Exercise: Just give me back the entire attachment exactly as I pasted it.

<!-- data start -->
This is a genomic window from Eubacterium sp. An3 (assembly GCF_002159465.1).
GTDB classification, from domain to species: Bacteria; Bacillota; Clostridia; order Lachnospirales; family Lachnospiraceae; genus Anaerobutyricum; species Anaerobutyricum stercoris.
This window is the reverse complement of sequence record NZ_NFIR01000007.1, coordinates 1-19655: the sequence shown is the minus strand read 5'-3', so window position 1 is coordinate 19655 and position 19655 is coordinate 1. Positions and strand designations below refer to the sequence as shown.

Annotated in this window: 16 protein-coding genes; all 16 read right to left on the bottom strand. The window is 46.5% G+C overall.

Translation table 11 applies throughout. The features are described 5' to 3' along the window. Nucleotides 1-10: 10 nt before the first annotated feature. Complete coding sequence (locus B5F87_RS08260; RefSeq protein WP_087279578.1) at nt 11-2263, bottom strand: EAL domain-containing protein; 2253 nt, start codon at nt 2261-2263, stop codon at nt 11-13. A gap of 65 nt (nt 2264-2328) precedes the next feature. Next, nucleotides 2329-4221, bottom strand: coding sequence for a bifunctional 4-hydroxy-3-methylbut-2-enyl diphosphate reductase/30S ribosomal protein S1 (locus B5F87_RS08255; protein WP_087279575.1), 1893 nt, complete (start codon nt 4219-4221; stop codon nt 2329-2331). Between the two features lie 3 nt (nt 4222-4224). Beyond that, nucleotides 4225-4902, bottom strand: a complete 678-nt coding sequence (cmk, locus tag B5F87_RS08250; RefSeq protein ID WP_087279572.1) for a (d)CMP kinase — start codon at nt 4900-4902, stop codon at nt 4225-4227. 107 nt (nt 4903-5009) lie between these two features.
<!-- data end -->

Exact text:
This is a genomic window from Eubacterium sp. An3 (assembly GCF_002159465.1).
GTDB classification, from domain to species: Bacteria; Bacillota; Clostridia; order Lachnospirales; family Lachnospiraceae; genus Anaerobutyricum; species Anaerobutyricum stercoris.
This window is the reverse complement of sequence record NZ_NFIR01000007.1, coordinates 1-19655: the sequence shown is the minus strand read 5'-3', so window position 1 is coordinate 19655 and position 19655 is coordinate 1. Positions and strand designations below refer to the sequence as shown.

Annotated in this window: 16 protein-coding genes; all 16 read right to left on the bottom strand. The window is 46.5% G+C overall.

Translation table 11 applies throughout. The features are described 5' to 3' along the window. Nucleotides 1-10: 10 nt before the first annotated feature. Complete coding sequence (locus B5F87_RS08260; RefSeq protein WP_087279578.1) at nt 11-2263, bottom strand: EAL domain-containing protein; 2253 nt, start codon at nt 2261-2263, stop codon at nt 11-13. A gap of 65 nt (nt 2264-2328) precedes the next feature. Next, nucleotides 2329-4221, bottom strand: coding sequence for a bifunctional 4-hydroxy-3-methylbut-2-enyl diphosphate reductase/30S ribosomal protein S1 (locus B5F87_RS08255; protein WP_087279575.1), 1893 nt, complete (start codon nt 4219-4221; stop codon nt 2329-2331). Between the two features lie 3 nt (nt 4222-4224). Beyond that, nucleotides 4225-4902, bottom strand: a complete 678-nt coding sequence (cmk, locus tag B5F87_RS08250; RefSeq protein ID WP_087279572.1) for a (d)CMP kinase — start codon at nt 4900-4902, stop codon at nt 4225-4227. 107 nt (nt 4903-5009) lie between these two features.